IObservable<Unit> UpdateResults() 
    {
        return SearchTwitter()
            .Select(data => data.results[0])
            .ObserveOnDispatcher()
            .Do(result => Item.Result = result)
            .Select(_ => new Unit());
    }
    
    IObservable<Unit> Countdown()
    {
        return Observable.GenerateWithTime(
                90,
                time => time >= 0,
                time => time,
                _ => TimeSpan.FromSeconds(1),
                time => time - 1)
            .ObserveOnDispatcher()
            .Do(time => Item.Refresh = TimeSpan.FromSeconds(time))
            .Select(_ => new Unit());
    }

    And then we can listen much like before with our JavaScript example with complete parity between the two examples.

    Observable.Defer(() => UpdateResults)
        .Concat(Countdown())
        .Repeat()
        .Subscribe();

    The difference between the two is quite small, except for the observing on the dispatcher as well as making sure that our observable sequences have the same signature of IObservable<Unit>.  In the JavaScript land, we don’t have to care since we’re dealing with a weakly typed dynamic language.  Hopefully that’ll give you a bridge between the two worlds.  In the future, I’ll make sure how to bridge the gap between the two worlds more often.

    Conclusion

    Dealing with asynchronous programming has been in the forefront of many minds in the JavaScript community.  At JSConf, there were several examples of frameworks trying to get around the idea of callbacks and instead lean more towards composition.  By utilizing the Reactive Extensions for JavaScript, we’re able to compose together asynchronous and event-based operations together and transform the results in interesting ways.  One such example is querying a system and having a public countdown until the next refresh is going to be done.  That’s just one of the many things you can do with RxJS.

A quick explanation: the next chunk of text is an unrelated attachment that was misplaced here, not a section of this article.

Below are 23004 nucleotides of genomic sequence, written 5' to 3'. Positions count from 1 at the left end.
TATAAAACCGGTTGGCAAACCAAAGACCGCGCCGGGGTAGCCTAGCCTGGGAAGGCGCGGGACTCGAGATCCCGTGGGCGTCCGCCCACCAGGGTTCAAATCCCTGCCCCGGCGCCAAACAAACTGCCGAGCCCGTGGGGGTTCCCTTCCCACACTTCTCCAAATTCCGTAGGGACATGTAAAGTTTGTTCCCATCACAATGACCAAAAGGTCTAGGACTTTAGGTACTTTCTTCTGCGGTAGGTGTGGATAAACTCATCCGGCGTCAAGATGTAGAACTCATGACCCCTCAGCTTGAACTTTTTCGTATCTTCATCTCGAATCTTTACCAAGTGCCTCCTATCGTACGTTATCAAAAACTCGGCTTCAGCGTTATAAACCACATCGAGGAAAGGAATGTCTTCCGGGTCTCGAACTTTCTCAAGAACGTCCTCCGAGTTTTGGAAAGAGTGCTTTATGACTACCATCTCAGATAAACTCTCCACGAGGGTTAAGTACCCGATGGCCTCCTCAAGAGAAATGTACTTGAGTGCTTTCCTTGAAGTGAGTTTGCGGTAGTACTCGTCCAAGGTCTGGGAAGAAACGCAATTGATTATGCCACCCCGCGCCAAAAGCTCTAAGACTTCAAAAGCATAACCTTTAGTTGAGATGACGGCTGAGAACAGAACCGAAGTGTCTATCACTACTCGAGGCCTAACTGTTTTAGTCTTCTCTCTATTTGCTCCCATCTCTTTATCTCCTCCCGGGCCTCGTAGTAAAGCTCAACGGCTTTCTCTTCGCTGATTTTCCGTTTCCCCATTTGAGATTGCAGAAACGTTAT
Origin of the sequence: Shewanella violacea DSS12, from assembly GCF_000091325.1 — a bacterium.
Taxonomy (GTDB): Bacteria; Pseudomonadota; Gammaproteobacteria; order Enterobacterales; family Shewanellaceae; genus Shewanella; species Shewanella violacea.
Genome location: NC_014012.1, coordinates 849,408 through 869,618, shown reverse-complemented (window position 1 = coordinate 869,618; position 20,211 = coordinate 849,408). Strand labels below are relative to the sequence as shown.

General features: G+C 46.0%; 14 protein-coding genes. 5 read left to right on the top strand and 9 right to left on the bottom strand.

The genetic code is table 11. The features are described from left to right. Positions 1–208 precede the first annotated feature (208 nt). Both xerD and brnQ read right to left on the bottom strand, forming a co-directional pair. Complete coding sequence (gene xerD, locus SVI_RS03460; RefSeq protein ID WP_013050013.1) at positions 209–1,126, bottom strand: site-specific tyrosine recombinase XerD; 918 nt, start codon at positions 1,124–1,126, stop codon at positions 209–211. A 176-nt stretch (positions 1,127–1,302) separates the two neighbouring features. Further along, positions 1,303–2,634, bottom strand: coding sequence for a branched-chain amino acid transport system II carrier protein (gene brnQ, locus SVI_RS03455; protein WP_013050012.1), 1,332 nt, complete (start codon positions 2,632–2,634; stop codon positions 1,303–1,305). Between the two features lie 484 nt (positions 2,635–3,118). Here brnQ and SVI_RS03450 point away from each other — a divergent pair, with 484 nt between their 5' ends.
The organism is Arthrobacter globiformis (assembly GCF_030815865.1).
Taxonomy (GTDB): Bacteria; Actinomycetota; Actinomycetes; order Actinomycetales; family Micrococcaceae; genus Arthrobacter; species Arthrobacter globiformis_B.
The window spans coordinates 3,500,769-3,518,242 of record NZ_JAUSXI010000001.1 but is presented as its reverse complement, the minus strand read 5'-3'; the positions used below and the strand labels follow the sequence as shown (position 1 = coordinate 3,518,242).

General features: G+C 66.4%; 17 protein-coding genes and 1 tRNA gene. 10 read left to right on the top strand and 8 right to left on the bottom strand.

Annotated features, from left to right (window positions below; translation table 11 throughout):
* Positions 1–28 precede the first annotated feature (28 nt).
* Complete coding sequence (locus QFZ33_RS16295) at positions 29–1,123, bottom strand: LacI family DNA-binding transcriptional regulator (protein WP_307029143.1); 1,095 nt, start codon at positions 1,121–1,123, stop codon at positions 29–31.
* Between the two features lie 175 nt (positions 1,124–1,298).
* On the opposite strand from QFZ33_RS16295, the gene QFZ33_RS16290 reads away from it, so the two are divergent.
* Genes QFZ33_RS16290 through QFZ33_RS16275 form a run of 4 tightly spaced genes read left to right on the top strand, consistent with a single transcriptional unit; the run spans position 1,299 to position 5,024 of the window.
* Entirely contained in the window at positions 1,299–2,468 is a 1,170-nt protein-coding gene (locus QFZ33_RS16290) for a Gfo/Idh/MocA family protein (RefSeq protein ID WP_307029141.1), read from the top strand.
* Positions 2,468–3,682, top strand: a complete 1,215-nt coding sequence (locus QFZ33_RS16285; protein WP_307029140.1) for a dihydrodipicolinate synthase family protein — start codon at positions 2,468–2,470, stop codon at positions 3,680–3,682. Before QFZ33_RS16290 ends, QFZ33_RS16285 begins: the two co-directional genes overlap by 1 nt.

So with that, download it, and give the team feedback!

    Read more...

  • Introduction to the Reactive Extensions for JavaScript – Custom Schedulers

    In the previous post, I talked a little bit about asynchronous method chaining and extending jQuery in a fluent style to fetch tweets from Twitter and append them to a given element.  This time I want to expand upon that post, instead of taking only one tweet, I want to take one hundred of them and then cycle through each of them at a given interval.  In order to do that, I must make use of something that I alluded to in earlier posts, and that is a custom scheduler.

    Before we get started, let’s get caught up to where we are today:

    Custom Schedulers

    Another variation on a theme from our last post could be to take instead of just one tweet, but instead, take 100 of them and then fade each one out in turn by a specified interval.  To do this, we’ll have to make use of a custom scheduler.  To create a scheduler, we need three parameters, a schedule, a schedule with time and a now parameter.  The schedule parameter provides an implementation function to the scheduler that runs an action at the scheduler’s convenience.  The schedule with time parameter provides an implementation function to the scheduler to schedule the given action at the specified time from now.  Finally, we provide a now function which provides an implementation function to the scheduler with the timer’s notion of the current time.

    // schedule : action -> disposable
    // scheduleWithTime : action -> due time -> disposable
    // now : () -> time
    
    Rx.Scheduler = function(
        schedule,
        scheduleWithTime,
        now);

    With this new found knowledge, we can create our own custom scheduler which takes a delay in milliseconds to create a scheduler.  We can create our Rx.Scheduler by passing in our three functions, the schedule, the schedule with time and the notion of now.  Let’s break each function parameter down one by one.

    The schedule function takes a given action and then makes a call to window.setTimeout with our action and our delay which allows us to evaluate the action after the given span.  We then return a Disposable which then gives us the ability to cancel the timeout with our given id from our setTimeout should we need to.

    function(action) {
        var id = window.setTimeout(action, delay);
        return Rx.Disposable.Create(function() {